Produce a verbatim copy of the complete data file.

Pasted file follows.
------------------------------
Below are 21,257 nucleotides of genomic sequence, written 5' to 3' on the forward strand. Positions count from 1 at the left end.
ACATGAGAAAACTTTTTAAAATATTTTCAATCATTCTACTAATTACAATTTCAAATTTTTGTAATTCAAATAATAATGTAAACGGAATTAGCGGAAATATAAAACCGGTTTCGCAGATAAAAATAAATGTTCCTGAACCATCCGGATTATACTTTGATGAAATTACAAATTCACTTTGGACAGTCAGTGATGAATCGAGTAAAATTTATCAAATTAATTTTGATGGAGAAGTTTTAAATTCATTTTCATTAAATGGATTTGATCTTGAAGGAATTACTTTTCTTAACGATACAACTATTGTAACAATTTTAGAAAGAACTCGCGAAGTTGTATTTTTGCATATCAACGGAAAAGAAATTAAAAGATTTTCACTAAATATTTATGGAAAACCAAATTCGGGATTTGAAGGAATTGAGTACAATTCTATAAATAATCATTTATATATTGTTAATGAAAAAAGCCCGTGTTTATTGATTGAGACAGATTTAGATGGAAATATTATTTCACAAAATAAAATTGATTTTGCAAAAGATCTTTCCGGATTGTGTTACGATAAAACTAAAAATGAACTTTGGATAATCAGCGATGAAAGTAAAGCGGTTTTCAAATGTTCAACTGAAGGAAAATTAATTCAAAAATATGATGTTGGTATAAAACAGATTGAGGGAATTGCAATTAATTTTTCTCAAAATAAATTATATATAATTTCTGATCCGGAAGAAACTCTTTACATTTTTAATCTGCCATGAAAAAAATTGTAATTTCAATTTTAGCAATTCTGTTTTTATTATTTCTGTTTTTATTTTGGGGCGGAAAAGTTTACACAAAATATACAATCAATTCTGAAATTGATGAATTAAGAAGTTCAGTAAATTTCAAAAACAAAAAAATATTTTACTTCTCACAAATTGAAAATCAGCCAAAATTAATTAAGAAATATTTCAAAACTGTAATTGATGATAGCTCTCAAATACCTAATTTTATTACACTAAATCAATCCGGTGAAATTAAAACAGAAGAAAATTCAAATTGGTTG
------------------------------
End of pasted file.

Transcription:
Below are 21,257 nucleotides of genomic sequence, written 5' to 3' on the forward strand. Positions count from 1 at the left end.
ACATGAGAAAACTTTTTAAAATATTTTCAATCATTCTACTAATTACAATTTCAAATTTTTGTAATTCAAATAATAATGTAAACGGAATTAGCGGAAATATAAAACCGGTTTCGCAGATAAAAATAAATGTTCCTGAACCATCCGGATTATACTTTGATGAAATTACAAATTCACTTTGGACAGTCAGTGATGAATCGAGTAAAATTTATCAAATTAATTTTGATGGAGAAGTTTTAAATTCATTTTCATTAAATGGATTTGATCTTGAAGGAATTACTTTTCTTAACGATACAACTATTGTAACAATTTTAGAAAGAACTCGCGAAGTTGTATTTTTGCATATCAACGGAAAAGAAATTAAAAGATTTTCACTAAATATTTATGGAAAACCAAATTCGGGATTTGAAGGAATTGAGTACAATTCTATAAATAATCATTTATATATTGTTAATGAAAAAAGCCCGTGTTTATTGATTGAGACAGATTTAGATGGAAATATTATTTCACAAAATAAAATTGATTTTGCAAAAGATCTTTCCGGATTGTGTTACGATAAAACTAAAAATGAACTTTGGATAATCAGCGATGAAAGTAAAGCGGTTTTCAAATGTTCAACTGAAGGAAAATTAATTCAAAAATATGATGTTGGTATAAAACAGATTGAGGGAATTGCAATTAATTTTTCTCAAAATAAATTATATATAATTTCTGATCCGGAAGAAACTCTTTACATTTTTAATCTGCCATGAAAAAAATTGTAATTTCAATTTTAGCAATTCTGTTTTTATTATTTCTGTTTTTATTTTGGGGCGGAAAAGTTTACACAAAATATACAATCAATTCTGAAATTGATGAATTAAGAAGTTCAGTAAATTTCAAAAACAAAAAAATATTTTACTTCTCACAAATTGAAAATCAGCCAAAATTAATTAAGAAATATTTCAAAACTGTAATTGATGATAGCTCTCAAATACCTAATTTTATTACACTAAATCAATCCGGTGAAATTAAAACAGAAGAAAATTCAAATTGGTTG